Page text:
Free market economists have long argued for economic policies which could, in theory, boost US growth from its currently tepid 2.0% - 2.5% range to a more robust 4% target. President Trump has gone a bit farther, making the ambitious 4% target the explicit benchmark for success on his administration’s webpage. Certainly, some of President Trump’s policy fit with previous Republican suggestions, including lowering the corporate tax rate. However, Trump differs from the party line when it comes to expansion of free-trade. This morning, Trump invited CEOs of the manufacturing sector for a conference where he indicated there would be new advantages for US manufacturers. What could those advantages be? Business Insider reports the Trump administration is considering a full 5% tariff on imports. Even if these policies don’t spur retaliation, protectionist policies like tariffs could undermine Trump’s ability to reach his 4% target. Major bank economists have already warned that the exorbitantly high tariffs espoused on the campaign trail (45%) would throw the world into a global recession, but even a modest 5% tariff could strip -1% of potential growth away from the US GDP rate, according to Citi’s chief economist, Willem Buiter.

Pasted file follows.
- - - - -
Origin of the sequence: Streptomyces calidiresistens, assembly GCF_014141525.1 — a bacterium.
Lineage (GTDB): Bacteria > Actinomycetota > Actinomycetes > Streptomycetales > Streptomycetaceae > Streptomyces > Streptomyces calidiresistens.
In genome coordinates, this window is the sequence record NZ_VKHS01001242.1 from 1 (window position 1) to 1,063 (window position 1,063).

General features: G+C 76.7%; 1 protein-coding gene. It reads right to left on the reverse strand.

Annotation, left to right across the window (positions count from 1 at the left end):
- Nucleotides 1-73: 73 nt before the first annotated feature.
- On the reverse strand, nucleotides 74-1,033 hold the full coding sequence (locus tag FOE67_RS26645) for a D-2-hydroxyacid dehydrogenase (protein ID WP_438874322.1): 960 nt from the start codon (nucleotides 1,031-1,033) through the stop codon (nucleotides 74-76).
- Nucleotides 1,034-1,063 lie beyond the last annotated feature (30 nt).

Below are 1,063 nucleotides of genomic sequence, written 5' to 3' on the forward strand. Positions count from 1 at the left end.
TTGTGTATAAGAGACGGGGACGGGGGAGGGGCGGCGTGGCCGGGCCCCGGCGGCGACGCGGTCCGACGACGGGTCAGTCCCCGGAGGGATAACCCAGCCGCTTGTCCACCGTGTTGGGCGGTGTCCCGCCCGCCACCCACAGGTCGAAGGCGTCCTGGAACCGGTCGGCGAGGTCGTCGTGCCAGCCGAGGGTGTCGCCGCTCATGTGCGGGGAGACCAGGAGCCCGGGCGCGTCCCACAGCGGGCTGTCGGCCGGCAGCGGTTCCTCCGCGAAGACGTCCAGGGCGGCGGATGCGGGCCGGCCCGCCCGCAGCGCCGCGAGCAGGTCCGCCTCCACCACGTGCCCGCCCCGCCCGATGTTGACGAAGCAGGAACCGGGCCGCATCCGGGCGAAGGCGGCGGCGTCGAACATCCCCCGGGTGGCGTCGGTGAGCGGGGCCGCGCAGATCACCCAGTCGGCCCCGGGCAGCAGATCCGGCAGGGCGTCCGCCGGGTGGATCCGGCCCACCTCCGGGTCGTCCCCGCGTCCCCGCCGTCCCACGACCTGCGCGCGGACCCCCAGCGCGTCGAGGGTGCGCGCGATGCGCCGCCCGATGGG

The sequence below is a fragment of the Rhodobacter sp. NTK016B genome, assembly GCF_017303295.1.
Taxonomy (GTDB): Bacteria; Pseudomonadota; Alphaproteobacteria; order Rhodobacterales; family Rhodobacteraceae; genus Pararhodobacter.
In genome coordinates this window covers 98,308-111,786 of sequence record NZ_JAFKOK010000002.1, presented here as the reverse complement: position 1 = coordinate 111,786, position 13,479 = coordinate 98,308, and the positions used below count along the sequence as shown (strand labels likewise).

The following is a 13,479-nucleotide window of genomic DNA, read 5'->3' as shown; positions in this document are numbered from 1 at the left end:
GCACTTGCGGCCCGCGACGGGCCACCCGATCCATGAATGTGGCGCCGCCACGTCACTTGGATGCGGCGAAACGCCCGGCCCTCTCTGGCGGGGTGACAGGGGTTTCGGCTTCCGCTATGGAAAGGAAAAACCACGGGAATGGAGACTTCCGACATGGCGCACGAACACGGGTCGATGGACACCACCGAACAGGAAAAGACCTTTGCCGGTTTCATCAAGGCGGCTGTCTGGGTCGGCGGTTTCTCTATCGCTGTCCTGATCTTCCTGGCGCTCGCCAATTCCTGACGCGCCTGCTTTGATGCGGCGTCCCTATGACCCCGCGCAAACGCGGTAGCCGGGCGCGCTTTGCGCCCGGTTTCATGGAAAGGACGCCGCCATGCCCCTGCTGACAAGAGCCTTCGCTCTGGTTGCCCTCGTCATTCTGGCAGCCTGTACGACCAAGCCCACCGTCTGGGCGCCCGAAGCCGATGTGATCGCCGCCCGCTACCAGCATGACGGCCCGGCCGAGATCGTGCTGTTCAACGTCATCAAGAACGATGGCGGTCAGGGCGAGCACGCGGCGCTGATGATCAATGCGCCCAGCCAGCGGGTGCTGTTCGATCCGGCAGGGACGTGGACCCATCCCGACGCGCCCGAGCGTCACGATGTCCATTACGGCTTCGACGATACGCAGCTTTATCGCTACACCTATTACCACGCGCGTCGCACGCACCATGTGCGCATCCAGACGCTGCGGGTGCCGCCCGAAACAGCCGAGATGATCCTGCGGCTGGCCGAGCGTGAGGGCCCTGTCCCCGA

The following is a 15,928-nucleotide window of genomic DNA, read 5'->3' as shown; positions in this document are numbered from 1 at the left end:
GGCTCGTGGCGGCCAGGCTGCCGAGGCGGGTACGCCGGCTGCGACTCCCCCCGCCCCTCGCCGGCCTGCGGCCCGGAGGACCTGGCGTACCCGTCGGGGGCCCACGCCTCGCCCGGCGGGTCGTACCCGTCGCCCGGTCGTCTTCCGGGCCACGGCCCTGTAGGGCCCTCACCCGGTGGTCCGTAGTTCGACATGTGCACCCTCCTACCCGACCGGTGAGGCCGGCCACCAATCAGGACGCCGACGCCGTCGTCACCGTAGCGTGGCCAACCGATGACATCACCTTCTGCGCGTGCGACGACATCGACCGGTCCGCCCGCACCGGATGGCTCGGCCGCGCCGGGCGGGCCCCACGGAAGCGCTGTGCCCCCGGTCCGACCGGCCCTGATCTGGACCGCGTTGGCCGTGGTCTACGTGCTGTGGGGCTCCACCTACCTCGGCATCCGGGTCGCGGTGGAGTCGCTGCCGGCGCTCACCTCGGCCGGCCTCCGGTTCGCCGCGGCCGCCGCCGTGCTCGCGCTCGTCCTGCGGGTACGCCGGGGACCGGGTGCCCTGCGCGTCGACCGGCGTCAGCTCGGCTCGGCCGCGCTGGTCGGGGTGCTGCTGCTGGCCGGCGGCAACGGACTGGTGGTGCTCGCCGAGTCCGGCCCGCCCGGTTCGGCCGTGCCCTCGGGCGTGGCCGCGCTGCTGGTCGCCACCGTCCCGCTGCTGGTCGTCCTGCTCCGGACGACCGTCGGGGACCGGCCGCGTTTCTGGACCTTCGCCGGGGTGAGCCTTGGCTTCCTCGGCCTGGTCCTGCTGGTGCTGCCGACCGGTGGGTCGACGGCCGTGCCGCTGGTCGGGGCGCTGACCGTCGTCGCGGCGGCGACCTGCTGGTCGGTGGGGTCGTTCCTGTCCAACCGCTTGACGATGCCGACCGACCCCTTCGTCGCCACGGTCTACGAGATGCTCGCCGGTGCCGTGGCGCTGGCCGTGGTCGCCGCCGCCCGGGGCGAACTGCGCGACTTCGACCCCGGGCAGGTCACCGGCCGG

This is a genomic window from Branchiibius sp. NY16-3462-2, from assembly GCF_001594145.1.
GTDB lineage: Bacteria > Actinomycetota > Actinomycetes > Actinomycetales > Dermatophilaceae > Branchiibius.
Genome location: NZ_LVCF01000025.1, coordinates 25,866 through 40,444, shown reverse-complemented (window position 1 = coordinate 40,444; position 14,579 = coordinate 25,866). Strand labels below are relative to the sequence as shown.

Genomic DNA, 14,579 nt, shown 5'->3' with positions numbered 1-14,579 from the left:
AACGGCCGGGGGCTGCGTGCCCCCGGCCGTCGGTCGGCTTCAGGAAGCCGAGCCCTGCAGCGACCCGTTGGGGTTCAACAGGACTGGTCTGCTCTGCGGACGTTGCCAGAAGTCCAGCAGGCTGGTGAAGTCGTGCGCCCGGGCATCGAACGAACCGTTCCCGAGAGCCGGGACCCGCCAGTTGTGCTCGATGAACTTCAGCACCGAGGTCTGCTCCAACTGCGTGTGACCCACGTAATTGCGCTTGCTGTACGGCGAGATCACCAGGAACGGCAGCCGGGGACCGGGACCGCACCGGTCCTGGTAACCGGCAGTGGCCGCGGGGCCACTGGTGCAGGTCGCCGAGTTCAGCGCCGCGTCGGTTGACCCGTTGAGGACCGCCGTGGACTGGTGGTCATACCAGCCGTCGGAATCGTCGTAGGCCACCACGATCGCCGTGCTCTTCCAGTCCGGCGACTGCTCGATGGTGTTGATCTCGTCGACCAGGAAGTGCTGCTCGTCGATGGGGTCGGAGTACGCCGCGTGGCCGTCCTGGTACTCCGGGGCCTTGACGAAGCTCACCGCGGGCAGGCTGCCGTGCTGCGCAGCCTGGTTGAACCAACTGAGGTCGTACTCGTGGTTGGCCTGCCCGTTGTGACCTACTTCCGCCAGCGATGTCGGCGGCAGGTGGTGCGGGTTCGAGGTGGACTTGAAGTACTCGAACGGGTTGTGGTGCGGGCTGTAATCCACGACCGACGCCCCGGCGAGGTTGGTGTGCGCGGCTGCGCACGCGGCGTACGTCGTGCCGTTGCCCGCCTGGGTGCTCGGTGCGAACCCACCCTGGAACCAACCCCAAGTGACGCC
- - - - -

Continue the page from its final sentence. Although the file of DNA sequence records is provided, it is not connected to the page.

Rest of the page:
In short, the 4% rate is a challenging target to hit, even in the best circumstances. Getting to 4% will be even harder if we include proposed policies which are likely to stifle growth.